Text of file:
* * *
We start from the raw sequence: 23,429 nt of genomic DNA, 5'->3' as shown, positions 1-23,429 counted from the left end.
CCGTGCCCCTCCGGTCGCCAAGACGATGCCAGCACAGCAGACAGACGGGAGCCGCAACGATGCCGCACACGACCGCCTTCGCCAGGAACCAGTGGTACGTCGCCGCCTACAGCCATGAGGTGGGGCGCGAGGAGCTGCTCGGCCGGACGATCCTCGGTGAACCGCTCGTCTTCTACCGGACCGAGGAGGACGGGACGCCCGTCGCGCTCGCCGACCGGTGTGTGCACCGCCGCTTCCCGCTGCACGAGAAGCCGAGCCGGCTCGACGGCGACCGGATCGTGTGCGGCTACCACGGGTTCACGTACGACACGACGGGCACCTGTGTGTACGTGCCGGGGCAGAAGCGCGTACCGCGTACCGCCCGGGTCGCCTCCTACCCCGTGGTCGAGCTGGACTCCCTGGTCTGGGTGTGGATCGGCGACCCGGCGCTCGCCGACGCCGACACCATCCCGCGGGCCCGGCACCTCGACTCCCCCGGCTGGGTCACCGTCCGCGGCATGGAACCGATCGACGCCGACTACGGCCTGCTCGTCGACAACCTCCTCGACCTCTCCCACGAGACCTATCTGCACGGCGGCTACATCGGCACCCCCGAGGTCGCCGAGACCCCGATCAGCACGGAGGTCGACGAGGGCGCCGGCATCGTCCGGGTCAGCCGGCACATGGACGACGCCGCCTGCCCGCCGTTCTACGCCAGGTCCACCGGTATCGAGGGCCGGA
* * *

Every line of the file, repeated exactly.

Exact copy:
We start from the raw sequence: 23,429 nt of genomic DNA, 5'->3' as shown, positions 1-23,429 counted from the left end.
CCGTGCCCCTCCGGTCGCCAAGACGATGCCAGCACAGCAGACAGACGGGAGCCGCAACGATGCCGCACACGACCGCCTTCGCCAGGAACCAGTGGTACGTCGCCGCCTACAGCCATGAGGTGGGGCGCGAGGAGCTGCTCGGCCGGACGATCCTCGGTGAACCGCTCGTCTTCTACCGGACCGAGGAGGACGGGACGCCCGTCGCGCTCGCCGACCGGTGTGTGCACCGCCGCTTCCCGCTGCACGAGAAGCCGAGCCGGCTCGACGGCGACCGGATCGTGTGCGGCTACCACGGGTTCACGTACGACACGACGGGCACCTGTGTGTACGTGCCGGGGCAGAAGCGCGTACCGCGTACCGCCCGGGTCGCCTCCTACCCCGTGGTCGAGCTGGACTCCCTGGTCTGGGTGTGGATCGGCGACCCGGCGCTCGCCGACGCCGACACCATCCCGCGGGCCCGGCACCTCGACTCCCCCGGCTGGGTCACCGTCCGCGGCATGGAACCGATCGACGCCGACTACGGCCTGCTCGTCGACAACCTCCTCGACCTCTCCCACGAGACCTATCTGCACGGCGGCTACATCGGCACCCCCGAGGTCGCCGAGACCCCGATCAGCACGGAGGTCGACGAGGGCGCCGGCATCGTCCGGGTCAGCCGGCACATGGACGACGCCGCCTGCCCGCCGTTCTACGCCAGGTCCACCGGTATCGAGGGCCGGA